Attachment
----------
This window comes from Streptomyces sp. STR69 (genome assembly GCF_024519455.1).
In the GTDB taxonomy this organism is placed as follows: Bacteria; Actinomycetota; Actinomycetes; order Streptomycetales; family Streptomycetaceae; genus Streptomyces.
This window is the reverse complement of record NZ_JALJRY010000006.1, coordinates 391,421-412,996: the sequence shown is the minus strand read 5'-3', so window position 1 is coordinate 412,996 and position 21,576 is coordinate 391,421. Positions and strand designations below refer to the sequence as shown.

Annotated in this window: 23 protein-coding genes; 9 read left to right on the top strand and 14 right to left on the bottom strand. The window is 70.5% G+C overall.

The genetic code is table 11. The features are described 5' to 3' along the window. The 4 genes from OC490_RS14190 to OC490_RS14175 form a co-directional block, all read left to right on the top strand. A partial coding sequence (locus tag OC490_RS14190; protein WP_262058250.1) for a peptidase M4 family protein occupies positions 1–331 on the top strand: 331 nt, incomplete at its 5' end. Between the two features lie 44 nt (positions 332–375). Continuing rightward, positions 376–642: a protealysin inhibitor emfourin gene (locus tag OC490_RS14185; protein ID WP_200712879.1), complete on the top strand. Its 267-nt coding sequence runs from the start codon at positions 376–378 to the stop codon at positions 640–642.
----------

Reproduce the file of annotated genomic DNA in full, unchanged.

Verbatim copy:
This window comes from Streptomyces sp. STR69 (genome assembly GCF_024519455.1).
In the GTDB taxonomy this organism is placed as follows: Bacteria; Actinomycetota; Actinomycetes; order Streptomycetales; family Streptomycetaceae; genus Streptomyces.
This window is the reverse complement of record NZ_JALJRY010000006.1, coordinates 391,421-412,996: the sequence shown is the minus strand read 5'-3', so window position 1 is coordinate 412,996 and position 21,576 is coordinate 391,421. Positions and strand designations below refer to the sequence as shown.

Annotated in this window: 23 protein-coding genes; 9 read left to right on the top strand and 14 right to left on the bottom strand. The window is 70.5% G+C overall.

The genetic code is table 11. The features are described 5' to 3' along the window. The 4 genes from OC490_RS14190 to OC490_RS14175 form a co-directional block, all read left to right on the top strand. A partial coding sequence (locus tag OC490_RS14190; protein WP_262058250.1) for a peptidase M4 family protein occupies positions 1–331 on the top strand: 331 nt, incomplete at its 5' end. Between the two features lie 44 nt (positions 332–375). Continuing rightward, positions 376–642: a protealysin inhibitor emfourin gene (locus tag OC490_RS14185; protein ID WP_200712879.1), complete on the top strand. Its 267-nt coding sequence runs from the start codon at positions 376–378 to the stop codon at positions 640–642.